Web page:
• Welcome to this forum . We are a worldwide group with a common interest in Birmingham and its history. While here, please follow a few simple rules. We ask that you respect other members, thank those who have helped you and please keep your contributions on-topic with the thread.

    We do hope you enjoy your visit. BHF Admin Team

Scans of miscellaneous negatives from Mr WH Foxhall

jacook_uk

Brummie babby
Not that I know to Pam :(
Almost 16 years, after I made the first post, I have mastered the technology to scan some of the old negatives in. However, they are of all over the country, and not well labeled - so I am struggling to work out which are of Birmingham. The original photographer was Mr WH Foxhall of Somerset Road Handsworth Wood, and they have been digitalised by me 100 years later. First up will be the Kings Visit to Birmingham which has a date etched onto one of the negatives of 20-08-1919.
 

jacook_uk

Brummie babby
Kings Visit to Birmingham - 20 August 1919. Photographs by WH Foxhall, Somerset Rd, Handsworth Wood. Ditialised by JA Cook, in 2019
 

Attachments

jacook_uk

Brummie babby
Mr WH Foxhall was a fellow of the Royal Geographical society so traveled widely. However, three of the photographs here are of the old Somerset Road Methodist Church which was across the road from his home. The others here are ones we suspect are nearby but can't quite place! My mother in law recollects that the Foxhall family ran a dairy, and some of the photos awaiting scanning have horses and dairy carts.
 

Attachments

Pedrocut

Master Barmmie
I have had some good success with scanning slides and negatives from the 1960s but not as old as the ones above. What scanner did you use?

Regards Pedro.
 

jacook_uk

Brummie babby
It's complicated. I used a normal flatbed scanner with the lid open. I shone a narrow beam of light from about 4 foot above the scanner onto the negative whilst scanning the negative. I then used software to turn the negative into a positive and to reverse any that I'd scanned in as a mirror image by putting the negative onto the scanner upside down. For some negatives the height of the beam of light needs to be adjusted.
 

mikejee

Super Moderator
Staff member
I have a Canon flat bed which has facilities to scan negatives with a light behind. Unfortunately I am in Reading and not near you. I congratulate you on your efforts to obtain your scans
 

Pedrocut

Master Barmmie
I have a scanner that is specially for negatives and slides, but it is limited by the size of the negatives. I have some negatives from the 50s that are smaller than the average negative and had a quick try to scan. They turned out quite well, but I would think that your negatives would be quite large?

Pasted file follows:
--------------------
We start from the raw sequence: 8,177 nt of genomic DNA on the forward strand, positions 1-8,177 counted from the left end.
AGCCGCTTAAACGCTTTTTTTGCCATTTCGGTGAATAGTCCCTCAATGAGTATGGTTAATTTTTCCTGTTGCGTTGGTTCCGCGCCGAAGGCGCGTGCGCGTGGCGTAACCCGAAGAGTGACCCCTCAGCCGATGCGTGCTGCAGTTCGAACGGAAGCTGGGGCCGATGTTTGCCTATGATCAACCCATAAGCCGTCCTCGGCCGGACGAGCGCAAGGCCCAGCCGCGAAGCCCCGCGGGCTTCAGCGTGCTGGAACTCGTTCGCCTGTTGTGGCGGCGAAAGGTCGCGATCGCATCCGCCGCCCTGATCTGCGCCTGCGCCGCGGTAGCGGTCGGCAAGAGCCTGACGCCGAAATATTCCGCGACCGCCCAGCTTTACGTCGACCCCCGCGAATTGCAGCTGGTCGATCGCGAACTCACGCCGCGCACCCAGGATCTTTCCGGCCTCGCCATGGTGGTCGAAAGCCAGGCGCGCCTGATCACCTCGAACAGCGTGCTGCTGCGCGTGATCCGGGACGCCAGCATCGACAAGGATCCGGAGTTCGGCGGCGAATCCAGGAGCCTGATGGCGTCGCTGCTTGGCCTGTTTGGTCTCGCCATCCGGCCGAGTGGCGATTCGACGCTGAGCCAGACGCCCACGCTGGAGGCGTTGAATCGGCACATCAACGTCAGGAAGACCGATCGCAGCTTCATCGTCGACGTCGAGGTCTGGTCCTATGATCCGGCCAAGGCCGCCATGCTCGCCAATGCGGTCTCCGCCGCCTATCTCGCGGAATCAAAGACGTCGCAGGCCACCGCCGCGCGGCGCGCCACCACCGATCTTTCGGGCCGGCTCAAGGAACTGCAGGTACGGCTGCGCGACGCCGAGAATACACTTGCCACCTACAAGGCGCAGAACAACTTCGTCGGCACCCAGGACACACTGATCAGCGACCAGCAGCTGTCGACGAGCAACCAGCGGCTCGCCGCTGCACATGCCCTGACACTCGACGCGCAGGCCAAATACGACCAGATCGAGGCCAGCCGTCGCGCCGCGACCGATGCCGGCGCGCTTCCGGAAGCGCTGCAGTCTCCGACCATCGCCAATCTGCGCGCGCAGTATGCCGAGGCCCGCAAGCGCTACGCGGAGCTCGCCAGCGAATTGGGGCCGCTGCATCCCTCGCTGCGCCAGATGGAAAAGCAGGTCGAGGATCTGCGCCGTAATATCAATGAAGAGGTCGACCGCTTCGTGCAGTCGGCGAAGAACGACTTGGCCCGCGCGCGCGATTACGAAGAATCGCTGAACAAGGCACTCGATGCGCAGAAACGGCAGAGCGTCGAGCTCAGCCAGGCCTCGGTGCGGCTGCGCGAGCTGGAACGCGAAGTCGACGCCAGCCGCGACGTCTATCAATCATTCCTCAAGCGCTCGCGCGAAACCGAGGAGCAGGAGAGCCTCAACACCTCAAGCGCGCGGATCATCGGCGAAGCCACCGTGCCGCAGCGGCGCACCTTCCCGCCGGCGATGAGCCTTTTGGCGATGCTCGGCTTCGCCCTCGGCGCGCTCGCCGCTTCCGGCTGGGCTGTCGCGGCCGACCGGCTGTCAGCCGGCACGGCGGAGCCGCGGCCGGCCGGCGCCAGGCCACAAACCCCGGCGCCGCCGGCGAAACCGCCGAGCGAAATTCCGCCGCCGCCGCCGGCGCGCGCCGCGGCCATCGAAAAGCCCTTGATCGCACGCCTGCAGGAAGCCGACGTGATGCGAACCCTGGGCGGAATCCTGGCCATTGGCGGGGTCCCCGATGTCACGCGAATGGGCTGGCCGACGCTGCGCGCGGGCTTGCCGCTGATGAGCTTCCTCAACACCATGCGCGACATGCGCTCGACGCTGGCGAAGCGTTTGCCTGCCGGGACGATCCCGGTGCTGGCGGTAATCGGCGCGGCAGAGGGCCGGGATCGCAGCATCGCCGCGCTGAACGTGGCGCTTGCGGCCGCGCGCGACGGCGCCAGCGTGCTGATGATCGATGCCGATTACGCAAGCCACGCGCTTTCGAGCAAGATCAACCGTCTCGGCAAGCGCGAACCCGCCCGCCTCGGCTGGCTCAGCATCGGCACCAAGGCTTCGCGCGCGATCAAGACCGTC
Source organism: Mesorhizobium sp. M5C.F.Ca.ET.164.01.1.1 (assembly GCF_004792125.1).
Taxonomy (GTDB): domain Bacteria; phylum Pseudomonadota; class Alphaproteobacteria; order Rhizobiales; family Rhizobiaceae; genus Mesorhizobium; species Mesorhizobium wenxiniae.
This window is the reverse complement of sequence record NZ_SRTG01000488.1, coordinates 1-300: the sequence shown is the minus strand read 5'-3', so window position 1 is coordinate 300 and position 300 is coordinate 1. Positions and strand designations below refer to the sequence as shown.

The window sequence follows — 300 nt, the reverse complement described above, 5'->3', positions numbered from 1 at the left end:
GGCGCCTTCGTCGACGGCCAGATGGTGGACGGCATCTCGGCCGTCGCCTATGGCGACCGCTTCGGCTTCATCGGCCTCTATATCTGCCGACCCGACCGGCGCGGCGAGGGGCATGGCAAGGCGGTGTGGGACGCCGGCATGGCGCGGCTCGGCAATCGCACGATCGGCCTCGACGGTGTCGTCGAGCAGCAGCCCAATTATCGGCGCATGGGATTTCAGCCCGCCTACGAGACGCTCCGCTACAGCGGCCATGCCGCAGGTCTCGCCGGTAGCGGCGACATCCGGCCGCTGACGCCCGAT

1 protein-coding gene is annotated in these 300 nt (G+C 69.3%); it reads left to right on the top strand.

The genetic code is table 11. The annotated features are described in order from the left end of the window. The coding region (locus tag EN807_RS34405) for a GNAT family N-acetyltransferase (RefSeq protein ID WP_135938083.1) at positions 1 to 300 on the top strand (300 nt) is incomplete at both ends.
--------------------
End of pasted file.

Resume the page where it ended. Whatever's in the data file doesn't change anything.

Morturn

Super Moderator
Staff member
Firstly, congratulation on managing to scan some of these negatives, there are some very interesting images there. I hope you will post some more. I am in no doubt that the members here will quickly identify the unknown locations.

Scanning negatives is not the easiest thing to do, even with a dedicated scanner. At least you have the negatives so I would focus on firstly taking good care of them. Then as your skills or access to equipment improved, you can always do them again.
 

jacook_uk

Brummie babby
Of course these were amateur photographs taken in 1919 on 5x4 sheets of camera film. The photographer only had one chance to get the image right. Any slight movement or mis-judgement of the light conditions would result in the image being too dark or too light - or blurred. Access to film and chemicals might have been affected by the war, and the quality is also affected by the grain on the film and the passage of time. My experimenting has identified certain things I can do in time to enhance the quality, but they can't make up for the limitations of amateur photography technology in 1919 .
20 years ago, I had four of the negatives printed by the Dubarry studios in Birmingham, but they struggled to get the quality any better too.
 
Last edited:

oldMohawk

master brummie
This might be of interest ....
In the 1970s I took hundreds of 35mm slide photos and also had negative 35mm films. Some years ago when I had a decent digital camera with a macro mode down to 2" I fixed it on a jig to which I also fixed a light behind the translucent screen from a slide viewer. With a slide in place I carefully photographed it. A resulting image can be seen on the forum here
https://birminghamhistory.co.uk/forum/index.php?threads/old-car-snaps.22355/post-217118
With the 35mm negatives I simply inverted the image with a photo editor. With larger size negatives the problem might be getting an even light behind a translucent screen.
I've just noticed I had mentioned this before in a post here ... :rolleyes:
 
Top